We are exploring the novel application of retinal biomarkers to study delirium risk as well the underlying neural and neurovascular basis for delirium and its subsequent cognitive and functional outcomes. In this study, we are enrolling patients preparing to undergo CABG surgery and evaluating whether the results of retinal exams can identify patients with cognitive impairment before CABG surgery and predict patients with postoperative delirium and cognitive decline. Specifically, we are using retinal optical coherence tomography (OCT), OCT angiography (OCTA) at rest and during vascular reactivity, and flash electroretinography (ERG), which provide direct, efficient, non-invasive measures of neural and neurovascular structure and function in the CNS. The potential application of retinal measures to cognitive health in patients with heart disease could provide a quick and scalable approach to evaluating cognitive vulnerability in this and other populations. Our specific aims are as follows:

Aim 1: To study the association between baseline cognition and ocular biomarkers.

Subjects with lower pre-CABG cognitive performance will have:
H1a. Thinner retinal nerve fiber layer adjacent to optic nerve head, on OCT.
H1b. Reduced retinal perfusion, on OCTA.
H1c. Reduced retinovascular reactivity, on OCTA using a breath-hold maneuver.
H1d. Impaired retinal ganglion cell function, on ERG.

Aim 2: To study baseline ocular biomarkers in relation to post-CABG delirium and severity.

H2a. Post-CABG delirium will be associated with the four retinal indices above.
H2b. Post-CABG delirium severity will be associated with the four retinal indices above.

Aim 3: To explore ocular biomarkers in relation to post-CABG neuropsychiatric outcomes.


Other studies focused on schizophrenia and/or bipolar disorder that are happening at the University of Rochester Medical Center can be viewed at on the Schizophrenia Treatment and Research Laboratory (STAR) website

Past Projects

The research projects listed below have concluded. 

2 eye scan macular cube imaging

Retinal Biomarkers of Concussive and Subconcussive Head Injury 

Funded by the Schmitt Program on Integrative Neuroscience [SPIN] through the Del Monte Institute for Neuroscience at the University of Rochester Medical Center

This project will evaluate college football players with a history of concussion, college football players without a history of concussion, and non-contact college athletes (e.g., on swim and track and field teams).  Measures of retinal structure and function, along with structural brain imaging and cognitive testing, will occur prior to the football season, at the end of the season, and then six months later.  Our goal is to determine whether concussions, but also the combined effects of head hits during practices and games (measured using accelerometers placed within helmets), lead to changes in cognition and brain structure that can be observed either immediately after the season or several months later.  We are also interested in determining whether retinal markers of neural structure and blood flow can predict baseline levels of brain structure and cognition, and changes from before to after the football season.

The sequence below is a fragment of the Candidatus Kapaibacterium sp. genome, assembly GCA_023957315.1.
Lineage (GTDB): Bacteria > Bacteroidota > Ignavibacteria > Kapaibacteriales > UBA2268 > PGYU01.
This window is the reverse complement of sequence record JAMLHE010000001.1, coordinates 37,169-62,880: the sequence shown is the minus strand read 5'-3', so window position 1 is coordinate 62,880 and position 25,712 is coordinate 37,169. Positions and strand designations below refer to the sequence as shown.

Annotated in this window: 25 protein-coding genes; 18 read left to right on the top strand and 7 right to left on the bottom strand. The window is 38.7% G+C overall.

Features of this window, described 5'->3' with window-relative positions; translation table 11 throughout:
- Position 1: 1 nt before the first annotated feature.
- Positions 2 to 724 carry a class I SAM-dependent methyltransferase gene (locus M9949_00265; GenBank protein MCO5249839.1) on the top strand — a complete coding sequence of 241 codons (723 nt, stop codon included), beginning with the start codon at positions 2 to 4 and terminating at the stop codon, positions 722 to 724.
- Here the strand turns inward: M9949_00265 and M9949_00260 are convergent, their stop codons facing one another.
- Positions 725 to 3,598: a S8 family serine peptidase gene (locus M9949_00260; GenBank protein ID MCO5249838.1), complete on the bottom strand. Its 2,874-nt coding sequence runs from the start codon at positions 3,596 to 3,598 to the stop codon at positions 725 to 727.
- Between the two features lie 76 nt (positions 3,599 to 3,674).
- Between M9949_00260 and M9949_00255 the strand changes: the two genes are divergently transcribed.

According to the Centers for Disease Control and Prevention (CDC) between 1.6 and 3.8 million concussions occur each year in the United States.  Many of these occur during sports, and up to 10% of athletes experience at least one concussion in any single season.  The majority (69%) of youth athletes with a possible concussion continue to play despite experiencing concussion symptoms, and in many such cases (40%), coaches are unaware that athletes may have had a concussion.  Importantly, a single season of football or soccer, even in the absence of a concussion, can cause changes in brain structure. Thus, there is an urgent need for rapid and mobile methods for detecting significant brain trauma in the immediate aftermath of head impact (e.g., on the field), as well as tests that can be used to screen for longer-lasting, permanent, and/or progressive changes that would require lifestyle adaptations and possibly treatment. The proposed research aims to close the gap between our current state of knowledge and the development of such assessments.   


Women having an eye exam

Feasibility Study of the Ability of ERG Components to Distinguish Schizophrenia and Bipolar Disorder Type I 

Funded by diaMentis, Inc.

The purpose of this project is to determine if patterns of retinal functioning (reflecting sensitivity of cells at the back of the eye to light) are different in schizophrenia and bipolar disorder, both from each other and from samples of people without either condition. This study is based on a growing body of work indicating that changes in brain function in schizophrenia and bipolar disorder have parallels in changes in the functioning of certain retinal cells, which, like brain cells, are neurons. The study involves four visits: one is for gathering information about psychiatric history and current symptoms, and the other three visits involve testing using electroretinography (ERG). 

ERG data will be collected on three devices.  At the end of the study, machine learning algorithms will be used to determine which variables, in which combinations, best identify people in one group distinct from the other groups.  The goal long-term goal of the study is to develop an ERG-related diagnostic aid that can be used to increase confidence in a diagnosis of bipolar disorder vs. schizophrenia in new onset cases where the diagnosis is not clear based on symptoms alone.